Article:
where we have a local presence. We are also pooling cash and
collateral processes, as part of the setup. We are focused on
If clients want a global or regional set-up, we can support
that. If they want a local, or multi-local, custody set-up, we
can do that. We are looking to develop a more pure custody
arrangement for those clients that just want single market
operations. But it is fairly similar to what we are seeing
across the industry.
Noren: We have every intention of remaining
the leading provider, and the gateway into, those seven markets
that might be considered to be the Nordic region. But we have
to look at the macro situation. It is a fragmented region for
T2-S, in terms of the time schedule, the currencies and the
various nations using it. So we have taken the decision to be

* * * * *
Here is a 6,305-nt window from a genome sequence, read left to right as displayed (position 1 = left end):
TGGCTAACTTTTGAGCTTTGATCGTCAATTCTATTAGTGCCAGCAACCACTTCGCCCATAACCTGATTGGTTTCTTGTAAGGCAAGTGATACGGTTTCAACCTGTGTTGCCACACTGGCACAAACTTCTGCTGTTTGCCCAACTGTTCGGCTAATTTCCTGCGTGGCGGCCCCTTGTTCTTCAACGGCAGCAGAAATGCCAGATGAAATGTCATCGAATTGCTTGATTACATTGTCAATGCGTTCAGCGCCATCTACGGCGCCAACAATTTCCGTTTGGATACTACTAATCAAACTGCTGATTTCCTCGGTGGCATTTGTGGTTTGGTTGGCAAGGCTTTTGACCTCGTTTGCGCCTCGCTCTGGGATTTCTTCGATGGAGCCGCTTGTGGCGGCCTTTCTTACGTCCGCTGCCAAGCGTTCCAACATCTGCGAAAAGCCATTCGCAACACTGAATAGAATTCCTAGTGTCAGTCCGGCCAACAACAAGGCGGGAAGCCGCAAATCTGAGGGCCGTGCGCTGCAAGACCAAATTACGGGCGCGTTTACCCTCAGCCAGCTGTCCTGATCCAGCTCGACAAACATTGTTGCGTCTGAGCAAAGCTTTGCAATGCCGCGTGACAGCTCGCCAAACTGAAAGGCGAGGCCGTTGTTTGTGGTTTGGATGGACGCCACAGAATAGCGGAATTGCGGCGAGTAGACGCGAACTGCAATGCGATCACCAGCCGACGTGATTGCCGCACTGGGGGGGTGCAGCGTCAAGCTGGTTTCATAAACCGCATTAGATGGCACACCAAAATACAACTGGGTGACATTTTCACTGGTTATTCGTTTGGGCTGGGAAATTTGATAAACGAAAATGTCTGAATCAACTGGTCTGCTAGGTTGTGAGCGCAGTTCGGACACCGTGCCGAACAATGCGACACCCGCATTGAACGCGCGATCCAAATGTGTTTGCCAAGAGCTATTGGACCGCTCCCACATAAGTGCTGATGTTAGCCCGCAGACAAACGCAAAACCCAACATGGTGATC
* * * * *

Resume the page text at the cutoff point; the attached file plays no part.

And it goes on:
an indirectly connected party (ICP).
We will mirror the functionality of the respective CSD but we
will provide very strong access provision to both cross-border
and domestic clients in those seven markets, in very small
doses and in various levels of granularity. The reason for that
is that we actually have no market in the first or second wave
of T2-S implementations.
Chair: How are clients viewing the transition to
Cameron: The vast majority of clients just
want stay alive through the whole thing. If they can work with
the custodians to use T2-S to drive down costs then they are
probably going to be happy enough. A very small handful of
really top-tier clients are looking at changing how they will
operate once T2-S comes in. It is very hard to make final